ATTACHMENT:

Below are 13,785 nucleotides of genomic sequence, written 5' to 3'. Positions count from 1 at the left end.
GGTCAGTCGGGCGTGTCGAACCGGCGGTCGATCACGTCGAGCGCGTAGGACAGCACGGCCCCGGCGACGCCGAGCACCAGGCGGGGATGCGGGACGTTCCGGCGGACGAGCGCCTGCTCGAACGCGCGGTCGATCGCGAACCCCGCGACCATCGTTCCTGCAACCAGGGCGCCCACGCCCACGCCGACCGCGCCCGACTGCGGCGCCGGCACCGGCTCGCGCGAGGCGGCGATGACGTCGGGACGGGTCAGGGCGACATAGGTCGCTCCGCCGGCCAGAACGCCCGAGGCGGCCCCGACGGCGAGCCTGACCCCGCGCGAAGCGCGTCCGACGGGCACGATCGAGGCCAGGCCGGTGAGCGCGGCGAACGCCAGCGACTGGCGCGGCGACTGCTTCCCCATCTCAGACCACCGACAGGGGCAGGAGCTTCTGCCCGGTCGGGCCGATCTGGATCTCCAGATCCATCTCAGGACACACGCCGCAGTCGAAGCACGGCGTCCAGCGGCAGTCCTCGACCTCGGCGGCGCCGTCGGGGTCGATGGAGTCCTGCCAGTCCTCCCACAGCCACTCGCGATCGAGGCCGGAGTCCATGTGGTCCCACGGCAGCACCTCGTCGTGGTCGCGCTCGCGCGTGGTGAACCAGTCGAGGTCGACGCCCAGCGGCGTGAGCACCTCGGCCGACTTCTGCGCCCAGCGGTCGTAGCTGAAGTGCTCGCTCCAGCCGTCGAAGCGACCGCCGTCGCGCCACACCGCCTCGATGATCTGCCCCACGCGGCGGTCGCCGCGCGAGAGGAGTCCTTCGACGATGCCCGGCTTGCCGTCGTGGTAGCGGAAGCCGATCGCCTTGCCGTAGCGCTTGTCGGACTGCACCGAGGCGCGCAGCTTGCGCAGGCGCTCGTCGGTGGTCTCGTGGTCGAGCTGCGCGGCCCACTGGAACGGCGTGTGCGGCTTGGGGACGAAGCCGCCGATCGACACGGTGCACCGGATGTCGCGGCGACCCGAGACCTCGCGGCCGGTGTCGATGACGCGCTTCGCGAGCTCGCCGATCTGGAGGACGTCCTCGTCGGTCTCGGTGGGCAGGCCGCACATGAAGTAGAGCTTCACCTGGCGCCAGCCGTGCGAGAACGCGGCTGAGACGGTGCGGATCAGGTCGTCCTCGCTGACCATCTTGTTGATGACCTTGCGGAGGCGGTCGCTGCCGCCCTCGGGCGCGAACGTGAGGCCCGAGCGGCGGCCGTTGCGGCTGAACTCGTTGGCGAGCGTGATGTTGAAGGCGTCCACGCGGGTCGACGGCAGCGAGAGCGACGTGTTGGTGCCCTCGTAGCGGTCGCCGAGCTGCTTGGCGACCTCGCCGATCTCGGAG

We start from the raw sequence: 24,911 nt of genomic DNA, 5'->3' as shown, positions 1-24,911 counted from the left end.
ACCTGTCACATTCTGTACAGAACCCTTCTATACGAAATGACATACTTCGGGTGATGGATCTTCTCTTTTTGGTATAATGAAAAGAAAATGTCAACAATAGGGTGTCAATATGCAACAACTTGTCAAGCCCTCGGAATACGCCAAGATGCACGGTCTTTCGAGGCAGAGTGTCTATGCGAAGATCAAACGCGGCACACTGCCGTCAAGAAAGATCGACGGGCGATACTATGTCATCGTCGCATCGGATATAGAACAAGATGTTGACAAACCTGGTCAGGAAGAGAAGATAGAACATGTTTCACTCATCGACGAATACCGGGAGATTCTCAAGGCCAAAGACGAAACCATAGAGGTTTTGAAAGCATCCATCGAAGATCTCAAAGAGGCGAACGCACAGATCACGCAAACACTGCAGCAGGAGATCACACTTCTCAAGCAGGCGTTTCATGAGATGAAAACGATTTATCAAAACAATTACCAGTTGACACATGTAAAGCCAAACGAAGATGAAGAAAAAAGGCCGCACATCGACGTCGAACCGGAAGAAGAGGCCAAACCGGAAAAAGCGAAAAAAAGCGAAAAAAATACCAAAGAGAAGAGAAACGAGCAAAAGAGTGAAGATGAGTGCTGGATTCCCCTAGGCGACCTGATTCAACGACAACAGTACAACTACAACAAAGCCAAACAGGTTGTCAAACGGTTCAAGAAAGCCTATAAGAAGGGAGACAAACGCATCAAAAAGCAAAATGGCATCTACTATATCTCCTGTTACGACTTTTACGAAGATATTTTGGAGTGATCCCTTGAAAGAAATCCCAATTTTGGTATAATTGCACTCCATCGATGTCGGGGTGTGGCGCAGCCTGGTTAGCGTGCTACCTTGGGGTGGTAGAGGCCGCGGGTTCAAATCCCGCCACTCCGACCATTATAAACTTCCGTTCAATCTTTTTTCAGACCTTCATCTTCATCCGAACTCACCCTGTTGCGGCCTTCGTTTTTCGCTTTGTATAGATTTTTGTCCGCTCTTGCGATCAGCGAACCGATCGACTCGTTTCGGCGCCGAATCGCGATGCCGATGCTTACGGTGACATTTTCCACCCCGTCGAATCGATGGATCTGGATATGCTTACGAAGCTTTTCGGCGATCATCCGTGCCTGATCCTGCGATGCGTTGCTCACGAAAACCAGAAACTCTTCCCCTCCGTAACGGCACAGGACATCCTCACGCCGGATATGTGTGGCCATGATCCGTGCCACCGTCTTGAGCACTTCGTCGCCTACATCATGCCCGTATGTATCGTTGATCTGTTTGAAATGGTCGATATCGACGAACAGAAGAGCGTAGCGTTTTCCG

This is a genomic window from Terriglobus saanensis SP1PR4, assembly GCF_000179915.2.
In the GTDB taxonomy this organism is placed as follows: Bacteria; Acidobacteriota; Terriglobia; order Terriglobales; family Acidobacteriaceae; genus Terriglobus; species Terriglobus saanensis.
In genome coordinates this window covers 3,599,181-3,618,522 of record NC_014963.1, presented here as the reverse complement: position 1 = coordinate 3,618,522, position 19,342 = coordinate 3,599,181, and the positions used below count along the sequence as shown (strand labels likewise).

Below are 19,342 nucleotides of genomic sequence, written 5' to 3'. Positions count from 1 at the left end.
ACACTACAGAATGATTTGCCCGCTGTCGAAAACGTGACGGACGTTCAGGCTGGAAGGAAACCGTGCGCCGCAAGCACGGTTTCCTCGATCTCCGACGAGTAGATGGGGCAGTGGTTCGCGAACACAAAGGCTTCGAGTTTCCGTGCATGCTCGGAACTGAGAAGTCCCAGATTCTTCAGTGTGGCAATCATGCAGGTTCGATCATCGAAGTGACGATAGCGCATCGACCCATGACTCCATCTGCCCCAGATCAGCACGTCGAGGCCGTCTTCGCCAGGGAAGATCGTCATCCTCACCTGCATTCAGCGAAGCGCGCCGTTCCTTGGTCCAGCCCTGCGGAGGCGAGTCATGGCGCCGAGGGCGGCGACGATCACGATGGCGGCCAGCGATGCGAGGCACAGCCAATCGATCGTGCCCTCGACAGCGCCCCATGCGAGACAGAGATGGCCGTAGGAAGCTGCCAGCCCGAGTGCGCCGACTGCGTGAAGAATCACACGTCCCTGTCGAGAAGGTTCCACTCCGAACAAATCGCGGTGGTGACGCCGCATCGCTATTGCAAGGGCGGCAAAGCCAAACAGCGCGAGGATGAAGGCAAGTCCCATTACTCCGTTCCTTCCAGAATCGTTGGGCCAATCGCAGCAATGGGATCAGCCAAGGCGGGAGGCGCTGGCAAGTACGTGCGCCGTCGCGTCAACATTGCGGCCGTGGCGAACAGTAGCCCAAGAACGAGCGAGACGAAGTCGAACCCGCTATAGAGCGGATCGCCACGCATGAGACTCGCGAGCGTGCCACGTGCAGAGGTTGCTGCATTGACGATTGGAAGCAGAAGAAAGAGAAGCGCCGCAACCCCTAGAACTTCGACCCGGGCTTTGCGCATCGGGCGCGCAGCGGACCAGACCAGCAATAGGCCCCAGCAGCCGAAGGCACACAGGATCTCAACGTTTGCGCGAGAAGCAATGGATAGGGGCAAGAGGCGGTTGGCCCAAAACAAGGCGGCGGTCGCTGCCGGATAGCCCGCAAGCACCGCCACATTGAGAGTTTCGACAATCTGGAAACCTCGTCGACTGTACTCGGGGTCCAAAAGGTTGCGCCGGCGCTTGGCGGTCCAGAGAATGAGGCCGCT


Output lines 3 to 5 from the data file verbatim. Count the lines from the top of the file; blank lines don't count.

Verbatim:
We start from the raw sequence: 24,911 nt of genomic DNA, 5'->3' as shown, positions 1-24,911 counted from the left end.
ACCTGTCACATTCTGTACAGAACCCTTCTATACGAAATGACATACTTCGGGTGATGGATCTTCTCTTTTTGGTATAATGAAAAGAAAATGTCAACAATAGGGTGTCAATATGCAACAACTTGTCAAGCCCTCGGAATACGCCAAGATGCACGGTCTTTCGAGGCAGAGTGTCTATGCGAAGATCAAACGCGGCACACTGCCGTCAAGAAAGATCGACGGGCGATACTATGTCATCGTCGCATCGGATATAGAACAAGATGTTGACAAACCTGGTCAGGAAGAGAAGATAGAACATGTTTCACTCATCGACGAATACCGGGAGATTCTCAAGGCCAAAGACGAAACCATAGAGGTTTTGAAAGCATCCATCGAAGATCTCAAAGAGGCGAACGCACAGATCACGCAAACACTGCAGCAGGAGATCACACTTCTCAAGCAGGCGTTTCATGAGATGAAAACGATTTATCAAAACAATTACCAGTTGACACATGTAAAGCCAAACGAAGATGAAGAAAAAAGGCCGCACATCGACGTCGAACCGGAAGAAGAGGCCAAACCGGAAAAAGCGAAAAAAAGCGAAAAAAATACCAAAGAGAAGAGAAACGAGCAAAAGAGTGAAGATGAGTGCTGGATTCCCCTAGGCGACCTGATTCAACGACAACAGTACAACTACAACAAAGCCAAACAGGTTGTCAAACGGTTCAAGAAAGCCTATAAGAAGGGAGACAAACGCATCAAAAAGCAAAATGGCATCTACTATATCTCCTGTTACGACTTTTACGAAGATATTTTGGAGTGATCCCTTGAAAGAAATCCCAATTTTGGTATAATTGCACTCCATCGATGTCGGGGTGTGGCGCAGCCTGGTTAGCGTGCTACCTTGGGGTGGTAGAGGCCGCGGGTTCAAATCCCGCCACTCCGACCATTATAAACTTCCGTTCAATCTTTTTTCAGACCTTCATCTTCATCCGAACTCACCCTGTTGCGGCCTTCGTTTTTCGCTTTGTATAGATTTTTGTCCGCTCTTGCGATCAGCGAACCGATCGACTCGTTTCGGCGCCGAATCGCGATGCCGATGCTTACGGTGACATTTTCCACCCCGTCGAATCGATGGATCTGGATATGCTTACGAAGCTTTTCGGCGATCATCCGTGCCTGATCCTGCGATGCGTTGCTCACGAAAACCAGAAACTCTTCCCCTCCGTAACGGCACAGGACATCCTCACGCCGGATATGTGTGGCCATGATCCGTGCCACCGTCTTGAGCACTTCGTCGCCTACATCATGCCCGTATGTATCGTTGATCTGTTTGAAATGGTCGATATCGACGAACAGAAGAGCGTAGCGTTTTCCG

This is a genomic window from Terriglobus saanensis SP1PR4, assembly GCF_000179915.2.